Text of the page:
PRINT Summer 2011


Wynn Chamberlain’s Brand X

Wynn Chamberlain, Brand X, 1969, still from a color film in 16 mm, 86 minutes. Tally Brown.

ONE WEEKEND IN FEBRUARY 1969, the painter Wynn Chamberlain and his wife, Sally, were snowbound in their upstate New York cottage. There was nothing to do but watch television. As they switched from channel to channel, they were overwhelmed by the banality of the programs, which were incessantly interrupted by cheesy commercials, and they weren’t sure which were the more puerile. It was at that moment that Chamberlain decided to use a TV show mash-up as a frame for ridiculing the politics and commercialism of the late ’60s, while celebrating the era’s embrace of sex, drugs, and long hair.

Chamberlain had recently produced Charles Ludlam’s Conquest of the Universe, one of the high points of the Theater of the Ridiculous. Its cast included many Warhol superstars, including Taylor Mead, Candy Darling, and Ultra Violet, and Chamberlain decided to do another ensemble piece in the same vein, using those very performers. Shot in bits and pieces for about $30,000 not long after it was conceived, Brand X emulated the films of Andy Warhol, Ron Rice, Jack Smith, and others promoted by Jonas Mekas’s Film-Makers’ Cinematheque and boasted a cast of underground New York luminaries (beyond the superstars mentioned above) such as Tally Brown, Sam Shepard, and Sally Kirkland—with a cameo appearance by Jimi Hendrix thrown in for good measure.

“We thought we were making an art film,” said Chamberlain, “with references in the production style to Burroughs’s cut-up methods and jazz riffing.” A conglomeration of sketches of what the viewer might find on television on any given day, Brand X doesn’t progress in a narrative sense; watching it is more like flipping through the channels. Although it parodies television, the movie is no more difficult to watch and absorb than TV. It subverts television culture by appealing to the same populist level as mass media, liberating through laughter.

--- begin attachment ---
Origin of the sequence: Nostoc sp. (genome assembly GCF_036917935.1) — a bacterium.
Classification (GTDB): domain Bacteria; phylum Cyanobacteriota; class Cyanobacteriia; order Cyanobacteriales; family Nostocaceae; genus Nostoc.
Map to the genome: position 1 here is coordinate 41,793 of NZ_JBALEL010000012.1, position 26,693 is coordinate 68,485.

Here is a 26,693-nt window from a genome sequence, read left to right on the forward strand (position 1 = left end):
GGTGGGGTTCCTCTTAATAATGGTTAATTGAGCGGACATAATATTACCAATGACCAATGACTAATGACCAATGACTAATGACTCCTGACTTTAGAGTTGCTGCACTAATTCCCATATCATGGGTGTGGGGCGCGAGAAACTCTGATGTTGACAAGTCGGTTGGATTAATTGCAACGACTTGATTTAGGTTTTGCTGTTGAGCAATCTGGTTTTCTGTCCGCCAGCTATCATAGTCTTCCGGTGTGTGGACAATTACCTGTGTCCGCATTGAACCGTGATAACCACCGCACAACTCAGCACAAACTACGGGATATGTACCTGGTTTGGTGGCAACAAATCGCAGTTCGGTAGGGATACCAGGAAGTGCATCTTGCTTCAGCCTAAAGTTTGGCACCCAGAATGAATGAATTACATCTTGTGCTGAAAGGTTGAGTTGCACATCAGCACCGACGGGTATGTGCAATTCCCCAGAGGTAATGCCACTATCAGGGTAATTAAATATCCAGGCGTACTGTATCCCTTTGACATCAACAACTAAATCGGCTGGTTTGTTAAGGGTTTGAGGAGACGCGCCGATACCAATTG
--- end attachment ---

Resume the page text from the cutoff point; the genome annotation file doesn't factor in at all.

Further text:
Taylor Mead plays Wally Right, proprietor of a network affiliate, and pops up in such varied roles as a Jack LaLanne exercise coach, the president of the United States, a talk show host, a returning Civil War soldier, and a preacher calling God on a white Princess phone. The station’s lineup includes “What’s My Sex?” featuring Candy Darling as Marlene D-Train; Tally Brown hosting “Boys’ Talk,” her guests a quartet of bodybuilders who shed their clothes; soap operas titled “My Doctor” and “Everyone’s Nurse”; and “The Money Report,” in which a nude Abbie Hoffman “bathes” in a tub of dollar bills (which he sets on fire). These various vignettes are stitched together with parody advertisements for Stimulator, the Old Colonial Dope Company, and a deodorant called Sweat. The movie appeals directly to your inner stoned adolescent, and its original poster, naturally, features a bug-eyed hippie brandishing a huge joint. In his column in the Village Voice, Mekas called the film “propaganda for the politics of joy and disorder.”

Brand X opened on May 18, 1970, at theaters in New York, Los Angeles, and Washington, DC. At that moment, underground films were beginning to reach a broader audience—Robert Downey Sr.’s Putney Swope, also a satire on advertising, had recently became a popular hit—and Brand X was greeted with surprising mainstream attention. The New York Times called it “a tacky, vulgar, dirty, sometimes dull, often hilarious movie”; Newsweek observed, approvingly, that it “transgresses the last taboo—the sanctity of the television tube.”

Just as Brand X was poised to open more broadly, MGM persuaded Chamberlain to pull the film from distribution until it could be given a proper release. He canceled the Boston premiere, effectively killing the picture’s momentum. For no apparent reason, MGM stopped returning calls. Months later, New Line Cinema, a fledgling company aimed at the college campus market, picked up Chamberlain’s anarchic lampoon, and it played off and on until 1973.

Then Brand X disappeared completely. For years, Chamberlain tried to get New Line, which had gone on to bigger fare (including, eventually, the Lord of the Rings trilogy), to return the only extant print, to no avail. He has long believed there was a conspiracy (instigated by the Nixon administration) to bury his subversive film. Finally, several years ago, the print turned up in New Line’s vaults and was returned to its rightful owner.

On April 9, thirty-eight years after the movie had last been seen, the New Museum in New York screened Brand X to an overflow audience. (The museum is across the street from the storied 222 Bowery, home or studio of William S. Burroughs, Fernand Léger, Mark Rothko, Lynda Benglis, and John Giorno, among others; Chamberlain was the former YMCA’s first resident, and parts of Brand X were shot in the building.) The mood at the screening was celebratory, capped by an appearance by the ubiquitous Taylor Mead, whom a person seated near me described as “a wondrous imp right out of Hieronymous Bosch.” At eighty-six, Mead leans heavily on his cane, but his mind is every bit as fertile, lascivious, and childlike as it was forty-two years ago, when he delivered one of his most inventive performances, now miraculously brought back to view.

Chamberlain hopes that Brand X will have further screenings at museums throughout the country and—who knows?—maybe a proper theatrical release.

Steven Watson is the author of Factory Made: Warhol and The Sixties (2003), among other titles.